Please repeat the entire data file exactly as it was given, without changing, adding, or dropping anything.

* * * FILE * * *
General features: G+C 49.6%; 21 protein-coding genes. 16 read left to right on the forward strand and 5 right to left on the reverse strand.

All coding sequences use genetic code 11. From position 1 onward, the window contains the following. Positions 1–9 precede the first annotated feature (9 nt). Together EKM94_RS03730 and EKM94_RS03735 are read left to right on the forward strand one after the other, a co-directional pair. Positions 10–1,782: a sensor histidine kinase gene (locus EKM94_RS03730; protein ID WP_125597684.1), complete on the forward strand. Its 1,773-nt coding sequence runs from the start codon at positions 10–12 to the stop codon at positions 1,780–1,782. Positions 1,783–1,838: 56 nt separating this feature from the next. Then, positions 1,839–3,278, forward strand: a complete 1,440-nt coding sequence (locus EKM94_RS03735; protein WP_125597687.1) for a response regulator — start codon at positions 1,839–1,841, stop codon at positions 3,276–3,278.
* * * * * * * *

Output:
General features: G+C 49.6%; 21 protein-coding genes. 16 read left to right on the forward strand and 5 right to left on the reverse strand.

All coding sequences use genetic code 11. From position 1 onward, the window contains the following. Positions 1–9 precede the first annotated feature (9 nt). Together EKM94_RS03730 and EKM94_RS03735 are read left to right on the forward strand one after the other, a co-directional pair. Positions 10–1,782: a sensor histidine kinase gene (locus EKM94_RS03730; protein ID WP_125597684.1), complete on the forward strand. Its 1,773-nt coding sequence runs from the start codon at positions 10–12 to the stop codon at positions 1,780–1,782. Positions 1,783–1,838: 56 nt separating this feature from the next. Then, positions 1,839–3,278, forward strand: a complete 1,440-nt coding sequence (locus EKM94_RS03735; protein WP_125597687.1) for a response regulator — start codon at positions 1,839–1,841, stop codon at positions 3,276–3,278.